What Are Some Early Signs of ADHD?

Updated on September 06, 2011
L.V. asks from Arlington, TX
6 answers

Hi, Mamas!

I have two girls, ages 4 and 1, and I also have ADHD. I have the non-hyperactive (or "inattentive") sub-type. Since a significant component of ADHD is genetics, what kind of "red flag" behaviors should I look for in my girls to suspect ADHD as they get older? My husband, thank goodness, is the opposite of that, so we're hoping they got his ability to focus! LOL I would ask my mother, but she still doesn't believe I have it. *sigh* Long story. Anyway, I don't have very many memories of when I was little. I just know that I have always had an over-active imagination (tee hee), and so does my 4 yr old. Sometimes my imagination kidnaps me and runs away with me for a while. I suspect hers does the same. =) However, having an over-active imagination could just be creativity, not ADHD.

So, mamas, especially those of you who have children with non-hyperactive ADHD (but hyperactives too, my 1 yr old is always on the move (more than most kids)!), what were your clues? When did you start to suspect? This is just one of those things I need to be aware of and be looking for. Thanks, mamas!

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answers from Denver on

I beg to differ from the first responder. There certainly are early signs of ADHD but the problem is that they can mimic the signs of a lot of other things including just being part of the child's natural temperament. So while I was experiencing my daughter's EXTREMELY challenging toddler, threes and fours...I had no idea that these were early red flags. But now you can benefit from my hindsight!

My daughter started going through what we thought were the terrible twos early--around 18 mos. she started having EXTREME temper tantrums.
--She was extremely hard to soothe when upset.
--She would have tantrums over what seemed like the silliest things (low frustration tolerance--plays into school later on)
--She would get so out of control she would bite herself and pull out her own hair while tantrumming--I called them "rages."
--She had night terrors almost nightly, sometimes more than once starting just after she turned two until she was four. She still has them occasionally at almost 6.
--She never had stranger anxiety. She gets giddy and amped up in new situations. Jumps on people she just met, makes weird noises, doesn't listen--cannot stop or get control of herself.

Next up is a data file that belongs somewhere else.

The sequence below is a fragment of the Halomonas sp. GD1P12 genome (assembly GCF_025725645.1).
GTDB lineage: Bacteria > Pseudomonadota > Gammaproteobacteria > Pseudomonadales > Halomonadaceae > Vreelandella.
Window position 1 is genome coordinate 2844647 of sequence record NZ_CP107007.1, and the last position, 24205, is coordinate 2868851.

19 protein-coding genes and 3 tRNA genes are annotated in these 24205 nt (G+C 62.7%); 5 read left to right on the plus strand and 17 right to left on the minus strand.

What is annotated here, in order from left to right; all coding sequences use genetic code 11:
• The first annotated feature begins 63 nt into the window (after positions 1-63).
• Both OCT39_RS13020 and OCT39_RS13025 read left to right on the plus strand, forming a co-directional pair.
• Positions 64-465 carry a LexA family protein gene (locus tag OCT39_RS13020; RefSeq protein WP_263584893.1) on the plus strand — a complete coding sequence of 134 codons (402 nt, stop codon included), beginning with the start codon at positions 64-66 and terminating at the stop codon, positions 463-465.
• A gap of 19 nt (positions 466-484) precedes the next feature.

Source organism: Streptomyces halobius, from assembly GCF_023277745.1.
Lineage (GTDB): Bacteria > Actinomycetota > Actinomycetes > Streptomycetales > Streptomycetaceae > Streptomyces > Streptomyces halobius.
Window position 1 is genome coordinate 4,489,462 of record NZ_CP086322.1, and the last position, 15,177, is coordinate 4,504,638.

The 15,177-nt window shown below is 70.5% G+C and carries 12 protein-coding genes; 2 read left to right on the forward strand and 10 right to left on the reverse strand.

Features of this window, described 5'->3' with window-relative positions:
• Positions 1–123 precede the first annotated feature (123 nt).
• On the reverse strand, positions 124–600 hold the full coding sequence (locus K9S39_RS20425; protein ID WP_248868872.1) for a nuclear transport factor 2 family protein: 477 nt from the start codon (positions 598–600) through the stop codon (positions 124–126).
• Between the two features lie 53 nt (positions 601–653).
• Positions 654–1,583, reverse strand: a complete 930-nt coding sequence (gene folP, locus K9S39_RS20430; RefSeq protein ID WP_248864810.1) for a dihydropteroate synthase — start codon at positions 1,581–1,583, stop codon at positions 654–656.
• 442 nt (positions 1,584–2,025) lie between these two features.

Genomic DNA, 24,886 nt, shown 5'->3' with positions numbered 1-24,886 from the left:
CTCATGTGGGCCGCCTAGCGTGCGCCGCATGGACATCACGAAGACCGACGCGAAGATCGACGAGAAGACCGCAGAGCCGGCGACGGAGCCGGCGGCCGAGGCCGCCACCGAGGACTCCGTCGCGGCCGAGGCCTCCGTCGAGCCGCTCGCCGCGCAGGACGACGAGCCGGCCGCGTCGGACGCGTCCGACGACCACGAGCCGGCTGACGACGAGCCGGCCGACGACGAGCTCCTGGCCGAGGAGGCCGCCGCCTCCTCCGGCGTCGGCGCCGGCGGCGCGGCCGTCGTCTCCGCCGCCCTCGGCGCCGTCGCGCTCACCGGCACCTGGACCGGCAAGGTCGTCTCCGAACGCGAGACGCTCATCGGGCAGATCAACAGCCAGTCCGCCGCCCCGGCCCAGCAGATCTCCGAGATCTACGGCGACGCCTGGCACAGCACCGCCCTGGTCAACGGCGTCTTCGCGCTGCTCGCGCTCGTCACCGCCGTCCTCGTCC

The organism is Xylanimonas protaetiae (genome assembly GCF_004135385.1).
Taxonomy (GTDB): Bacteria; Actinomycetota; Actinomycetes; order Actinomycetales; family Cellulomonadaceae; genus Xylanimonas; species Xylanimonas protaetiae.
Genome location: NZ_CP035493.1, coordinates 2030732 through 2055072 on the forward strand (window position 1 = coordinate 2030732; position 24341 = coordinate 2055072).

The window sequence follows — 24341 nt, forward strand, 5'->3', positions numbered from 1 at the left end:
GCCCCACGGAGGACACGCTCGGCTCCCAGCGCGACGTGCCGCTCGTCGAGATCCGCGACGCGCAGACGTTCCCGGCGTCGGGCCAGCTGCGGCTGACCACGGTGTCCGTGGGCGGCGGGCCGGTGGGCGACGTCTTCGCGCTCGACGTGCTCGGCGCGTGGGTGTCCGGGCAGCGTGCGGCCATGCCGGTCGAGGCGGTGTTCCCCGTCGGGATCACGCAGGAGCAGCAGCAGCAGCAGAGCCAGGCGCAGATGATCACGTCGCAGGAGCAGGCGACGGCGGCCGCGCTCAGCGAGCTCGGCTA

--Sometimes she is hyperfocused on what she is doing and tunes out everything else. ADHD kids can focus on things they are interested in so just because she focuses on certain things does not mean anything. My daughter could NOT focus when I was trying to teach her the alphabet. She was twitching and jumping all over the place.
--At the school Xmas show, she was the only kid turning around and facing backwards, sideways, bothering kids next to her--doing anything but singing. In a spaced out kid, this might look like staring blankly off into space and not singing. And yet at home, she can belt out Tomorrow just as well as Annie herself.

I saw all of these things before she was diagnosed but since she was so young I thought it was all normal "young kid" behavior....and to an extent, some of it is. All kids misbehave, act out, have tantrums, run and jump, etc. but in young ADHD kids, it is EXTREME. If you are the parent leaving playdates crying like I was and wondering what the heck is wrong with your kid....well, it could be ADHD.

BUT, my daughter is extremely bright, social, outgoing, artistic, athletic. Her AHDH is tied into many of her strengths. In fact, on her second day of kindergarten last week, a teacher came up to me and said "I have to tell you, your daughter is EXTRAORDINARY...blah, blah, blah." I was so proud I could have popped. My daughter is either the best or the worst, but there is never a happy medium with our 6 year old ADHD spitfire.

5 moms found this helpful


answers from Augusta on

one tell tell sign of ADHD in a young child is they have hyperfocus.
IE they can sit down and do something for hours before you or they realize whats happening .
My daughter is ADHD-c , I am ADHD-I . When she was about 3ish, She had started showing signs of being gifted she absorbed EVERYTHING you put in front of her , one day she was working on a workbook she did the first 45 pages in one sitting, I had to take it away from her to get her to get up and go do something else. Many ADHD behaviors are normal for younger kids which is why I don't trust an ADHD dx before the age of 7.